When you utilize time blocking, you know exactly what you are going to do every hour of your day. For example, you schedule what time you are arriving at work, what time you’re in meetings, what time you’re having lunch and dinner and the time set aside for family and personal activities.
For some people, it takes the stress out of scheduling and reduces the temptation to succumb to distractions.
set Aside Specific DAys for Specific Tasks
If time blocking doesn’t work for you another way to schedule project and activities that you are working on is to set aside specific days for specific projects.
Schedule only meetings on Mondays, research on Tuesdays, writing and record keeping on Wednesday, and so on.
Setting aside entire days for specific tasks allows for more time to get things done and maybe less distracting for you then the Pomodoro method or time blocking.
Schedule Overflow Days
A process that is new to me that may work for you is to set aside overflow days. When you haven’t been able to get everything done, schedule overflow days. Set aside entire days when you don’t normally work like Fridays or Saturdays to complete those things you haven’t been able to get to during your workweek. Knowing you have to time to pick up some of the pieces you haven’t been able to get to, is a great stress reliever and after you have checked several things off of your extra to-do list, you will have a great sense of accomplishment.
Take consistent Breaks
No matter what method you try that works for you, when you’re in a state of overwhelm, it’s important to give yourself time to breathe. It’s easy to try to push through workdays without taking breaks or stopping to eat meals and sometimes working well into the night.
Even though the pressure is on, taking breaks will help to clear your mind and give your body the rest it needs to start back fresh each morning.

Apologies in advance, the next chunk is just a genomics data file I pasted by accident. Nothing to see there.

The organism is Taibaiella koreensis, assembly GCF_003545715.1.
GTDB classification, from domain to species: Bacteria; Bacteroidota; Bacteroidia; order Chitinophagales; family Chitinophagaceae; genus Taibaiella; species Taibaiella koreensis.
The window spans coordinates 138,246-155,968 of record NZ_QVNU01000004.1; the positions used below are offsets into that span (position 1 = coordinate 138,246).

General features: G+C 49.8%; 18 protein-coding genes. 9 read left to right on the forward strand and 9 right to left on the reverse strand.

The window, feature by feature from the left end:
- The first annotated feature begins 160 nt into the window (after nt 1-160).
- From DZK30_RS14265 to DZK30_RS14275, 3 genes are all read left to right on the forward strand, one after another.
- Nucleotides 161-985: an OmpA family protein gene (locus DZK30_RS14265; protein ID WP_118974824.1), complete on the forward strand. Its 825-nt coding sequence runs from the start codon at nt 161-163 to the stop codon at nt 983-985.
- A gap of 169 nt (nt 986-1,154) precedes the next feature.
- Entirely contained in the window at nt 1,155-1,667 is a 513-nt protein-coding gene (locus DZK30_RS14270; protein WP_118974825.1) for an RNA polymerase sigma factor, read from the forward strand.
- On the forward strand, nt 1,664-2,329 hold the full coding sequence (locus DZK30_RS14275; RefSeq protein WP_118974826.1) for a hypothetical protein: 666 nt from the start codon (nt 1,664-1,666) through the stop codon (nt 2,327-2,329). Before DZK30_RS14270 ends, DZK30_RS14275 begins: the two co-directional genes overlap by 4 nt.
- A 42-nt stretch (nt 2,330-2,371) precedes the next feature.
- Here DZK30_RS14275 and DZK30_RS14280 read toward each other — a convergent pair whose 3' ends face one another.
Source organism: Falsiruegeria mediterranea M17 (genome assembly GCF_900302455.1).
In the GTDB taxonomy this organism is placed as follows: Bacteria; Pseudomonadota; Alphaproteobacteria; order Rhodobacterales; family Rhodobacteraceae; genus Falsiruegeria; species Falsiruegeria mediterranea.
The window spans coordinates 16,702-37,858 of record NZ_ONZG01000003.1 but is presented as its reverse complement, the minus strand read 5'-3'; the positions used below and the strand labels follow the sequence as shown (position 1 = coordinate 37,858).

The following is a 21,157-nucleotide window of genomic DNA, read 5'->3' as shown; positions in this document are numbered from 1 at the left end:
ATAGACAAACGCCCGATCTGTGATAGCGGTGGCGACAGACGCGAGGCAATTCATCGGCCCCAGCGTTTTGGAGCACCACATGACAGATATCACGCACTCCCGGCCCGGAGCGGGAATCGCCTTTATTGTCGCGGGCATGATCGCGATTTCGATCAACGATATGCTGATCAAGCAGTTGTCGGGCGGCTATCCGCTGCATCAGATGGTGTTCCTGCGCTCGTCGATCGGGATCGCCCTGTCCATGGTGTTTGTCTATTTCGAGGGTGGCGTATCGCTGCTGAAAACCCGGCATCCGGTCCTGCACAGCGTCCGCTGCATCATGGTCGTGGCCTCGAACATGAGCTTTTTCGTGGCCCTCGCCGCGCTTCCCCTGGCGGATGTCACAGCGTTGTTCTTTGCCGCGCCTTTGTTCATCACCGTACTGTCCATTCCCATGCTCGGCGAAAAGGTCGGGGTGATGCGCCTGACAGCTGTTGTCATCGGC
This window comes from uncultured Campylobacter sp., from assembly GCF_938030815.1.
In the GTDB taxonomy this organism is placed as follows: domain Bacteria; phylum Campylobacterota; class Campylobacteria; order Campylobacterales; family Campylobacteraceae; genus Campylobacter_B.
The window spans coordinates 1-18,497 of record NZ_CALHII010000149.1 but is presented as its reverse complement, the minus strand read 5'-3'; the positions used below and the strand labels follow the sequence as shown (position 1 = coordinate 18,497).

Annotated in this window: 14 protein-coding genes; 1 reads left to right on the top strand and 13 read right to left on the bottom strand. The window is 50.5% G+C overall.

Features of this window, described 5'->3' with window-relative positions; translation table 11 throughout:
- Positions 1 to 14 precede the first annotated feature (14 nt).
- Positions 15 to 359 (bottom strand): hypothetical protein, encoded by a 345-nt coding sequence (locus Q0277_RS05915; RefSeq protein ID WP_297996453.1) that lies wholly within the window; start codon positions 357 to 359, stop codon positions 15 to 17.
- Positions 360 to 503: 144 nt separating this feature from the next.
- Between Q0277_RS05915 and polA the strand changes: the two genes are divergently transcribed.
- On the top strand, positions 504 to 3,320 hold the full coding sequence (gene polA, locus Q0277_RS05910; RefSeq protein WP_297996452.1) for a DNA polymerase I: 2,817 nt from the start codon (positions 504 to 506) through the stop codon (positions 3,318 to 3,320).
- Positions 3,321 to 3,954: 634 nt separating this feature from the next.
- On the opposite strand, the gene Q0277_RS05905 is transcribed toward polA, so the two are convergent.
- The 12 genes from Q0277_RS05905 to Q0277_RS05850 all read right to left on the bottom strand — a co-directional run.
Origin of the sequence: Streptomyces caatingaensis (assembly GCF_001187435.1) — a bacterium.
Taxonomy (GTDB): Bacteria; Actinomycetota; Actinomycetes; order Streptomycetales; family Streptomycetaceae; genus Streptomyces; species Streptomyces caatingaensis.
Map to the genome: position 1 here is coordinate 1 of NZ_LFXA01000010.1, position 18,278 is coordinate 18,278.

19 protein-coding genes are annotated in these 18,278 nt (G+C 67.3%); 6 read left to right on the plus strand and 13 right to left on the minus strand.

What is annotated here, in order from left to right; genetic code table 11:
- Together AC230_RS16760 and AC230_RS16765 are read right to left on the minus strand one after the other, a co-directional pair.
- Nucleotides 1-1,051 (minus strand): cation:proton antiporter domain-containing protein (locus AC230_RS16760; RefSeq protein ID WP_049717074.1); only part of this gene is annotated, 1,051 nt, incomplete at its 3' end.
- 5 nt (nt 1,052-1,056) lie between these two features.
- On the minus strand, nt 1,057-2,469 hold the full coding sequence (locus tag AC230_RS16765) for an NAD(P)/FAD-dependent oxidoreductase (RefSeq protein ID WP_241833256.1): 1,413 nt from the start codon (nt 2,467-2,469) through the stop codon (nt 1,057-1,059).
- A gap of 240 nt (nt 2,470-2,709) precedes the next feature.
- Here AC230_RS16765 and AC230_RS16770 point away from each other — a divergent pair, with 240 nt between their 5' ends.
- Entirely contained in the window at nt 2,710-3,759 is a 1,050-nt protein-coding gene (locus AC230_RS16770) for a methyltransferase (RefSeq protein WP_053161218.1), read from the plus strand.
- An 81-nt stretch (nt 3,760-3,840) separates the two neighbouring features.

When you’re tired, your productivity is going to rapidly decline.
write out a gratitude List
Sometimes when all of the negative voices in your head are reminding you of everything you need to do and all of the reasons you won’t be able to handle it, you have to stop and remind yourself of all you have to be grateful for.
It also helps to remind yourself of all of the tough times you have worked through in times past and to remind yourself that you are fully able to do it again. Everyone and everything that helped you maneuver the waves of doubt and discouragement before is likely still supporting you and cheering you on.
So, take the time to encourage yourself, count your blessings and remind yourself of how resilient you truly are!
You can work yourself through this time of overwhelm. Try one or all of the suggestions we have discussed and turn your to-do list to your done list!
What have you done in times when you have felt overwhelmed? Do you have some words of wisdom for those who are presently drowning in things to do?